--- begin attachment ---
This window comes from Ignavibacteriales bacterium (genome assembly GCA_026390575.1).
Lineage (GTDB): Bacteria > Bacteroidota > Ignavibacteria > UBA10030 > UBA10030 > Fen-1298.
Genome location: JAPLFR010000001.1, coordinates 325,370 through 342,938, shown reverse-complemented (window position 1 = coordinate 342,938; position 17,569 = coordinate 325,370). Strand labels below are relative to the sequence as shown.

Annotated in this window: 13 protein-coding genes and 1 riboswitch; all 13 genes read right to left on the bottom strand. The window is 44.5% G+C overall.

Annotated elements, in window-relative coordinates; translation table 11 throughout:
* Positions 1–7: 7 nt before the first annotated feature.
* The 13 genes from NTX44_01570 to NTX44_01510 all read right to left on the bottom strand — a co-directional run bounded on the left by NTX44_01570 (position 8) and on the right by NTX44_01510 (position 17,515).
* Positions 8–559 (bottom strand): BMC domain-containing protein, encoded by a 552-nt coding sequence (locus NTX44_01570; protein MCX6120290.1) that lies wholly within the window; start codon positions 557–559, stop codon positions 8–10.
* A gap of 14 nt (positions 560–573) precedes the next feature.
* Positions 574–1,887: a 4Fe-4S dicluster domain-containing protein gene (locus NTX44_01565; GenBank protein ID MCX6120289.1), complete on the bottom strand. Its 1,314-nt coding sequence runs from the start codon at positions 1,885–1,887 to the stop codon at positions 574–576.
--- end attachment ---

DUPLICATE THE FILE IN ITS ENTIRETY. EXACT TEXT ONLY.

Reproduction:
This window comes from Ignavibacteriales bacterium (genome assembly GCA_026390575.1).
Lineage (GTDB): Bacteria > Bacteroidota > Ignavibacteria > UBA10030 > UBA10030 > Fen-1298.
Genome location: JAPLFR010000001.1, coordinates 325,370 through 342,938, shown reverse-complemented (window position 1 = coordinate 342,938; position 17,569 = coordinate 325,370). Strand labels below are relative to the sequence as shown.

Annotated in this window: 13 protein-coding genes and 1 riboswitch; all 13 genes read right to left on the bottom strand. The window is 44.5% G+C overall.

Annotated elements, in window-relative coordinates; translation table 11 throughout:
* Positions 1–7: 7 nt before the first annotated feature.
* The 13 genes from NTX44_01570 to NTX44_01510 all read right to left on the bottom strand — a co-directional run bounded on the left by NTX44_01570 (position 8) and on the right by NTX44_01510 (position 17,515).
* Positions 8–559 (bottom strand): BMC domain-containing protein, encoded by a 552-nt coding sequence (locus NTX44_01570; protein MCX6120290.1) that lies wholly within the window; start codon positions 557–559, stop codon positions 8–10.
* A gap of 14 nt (positions 560–573) precedes the next feature.
* Positions 574–1,887: a 4Fe-4S dicluster domain-containing protein gene (locus NTX44_01565; GenBank protein ID MCX6120289.1), complete on the bottom strand. Its 1,314-nt coding sequence runs from the start codon at positions 1,885–1,887 to the stop codon at positions 574–576.